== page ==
PQ 13.7 — Can I renegotiate the agreements in my relationships? Can my partners?
Change is hardest at the beginning, messiest in the middle and best at the end.
Success is stumbling from failure to failure with no loss of enthusiasm.
Character consists of what you do on the third and fourth tries.
I’ve written before about how I feel like rules without context are like a body without a pulse. As much as rules comfort us, give us a sense of structure, a sense of control, they can easily be just as oppressive.
Especially when formed and applied without context.
The trouble, of course, is that people find it helpful to have guidelines when they’re trying something new — for example, opening a relationship.
Sometimes people will look at renegotiation in a profoundly negative light. They’ll view it as a kind of failure. Think that they didn’t get things right the first time, so now here they are again… back to the drawing board. Full circle and with nothing to show for it, albeit a little added stress.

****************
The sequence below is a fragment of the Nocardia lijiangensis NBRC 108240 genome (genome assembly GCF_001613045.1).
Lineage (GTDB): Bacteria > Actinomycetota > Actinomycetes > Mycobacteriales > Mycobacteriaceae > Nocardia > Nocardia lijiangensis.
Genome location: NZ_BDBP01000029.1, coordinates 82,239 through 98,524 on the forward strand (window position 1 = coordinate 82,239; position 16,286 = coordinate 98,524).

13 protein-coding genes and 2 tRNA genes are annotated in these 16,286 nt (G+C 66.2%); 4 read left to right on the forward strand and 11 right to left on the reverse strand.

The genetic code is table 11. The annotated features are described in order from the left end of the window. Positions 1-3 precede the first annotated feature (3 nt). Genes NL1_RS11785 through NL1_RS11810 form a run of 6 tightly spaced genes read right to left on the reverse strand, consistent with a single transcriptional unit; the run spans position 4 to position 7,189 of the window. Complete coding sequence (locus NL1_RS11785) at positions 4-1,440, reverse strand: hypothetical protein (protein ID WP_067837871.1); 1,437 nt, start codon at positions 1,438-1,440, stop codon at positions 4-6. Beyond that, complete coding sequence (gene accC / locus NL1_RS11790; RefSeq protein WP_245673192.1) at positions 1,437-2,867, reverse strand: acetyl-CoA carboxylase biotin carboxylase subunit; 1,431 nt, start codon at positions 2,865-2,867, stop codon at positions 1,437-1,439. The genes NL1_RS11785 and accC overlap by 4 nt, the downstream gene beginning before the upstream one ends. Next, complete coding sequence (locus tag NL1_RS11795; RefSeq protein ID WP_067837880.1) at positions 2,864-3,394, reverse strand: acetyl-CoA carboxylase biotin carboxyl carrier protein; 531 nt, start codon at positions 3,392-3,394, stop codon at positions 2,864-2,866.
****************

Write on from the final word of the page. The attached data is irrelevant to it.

When framed that way, it’s easy to see why people are leery of renegotiation and can dread it.
But much like most writers will need a couple of drafts to get their work where they really want it, it’s not at all unusual for it to take a couple of adjustments to get a relationship agreement just right.
Much of the magic stems not from the original creation of something — but from a clever edit.
So rather than running from renegotiation, I’ve learned to embrace it.
Here’s a post I wrote about renegotiating your relationship agreements.
This post is part of a series in which I answer each of the chapter-end questions in More than Two with an essay. For the entire list of questions and answers, please see this indexed list.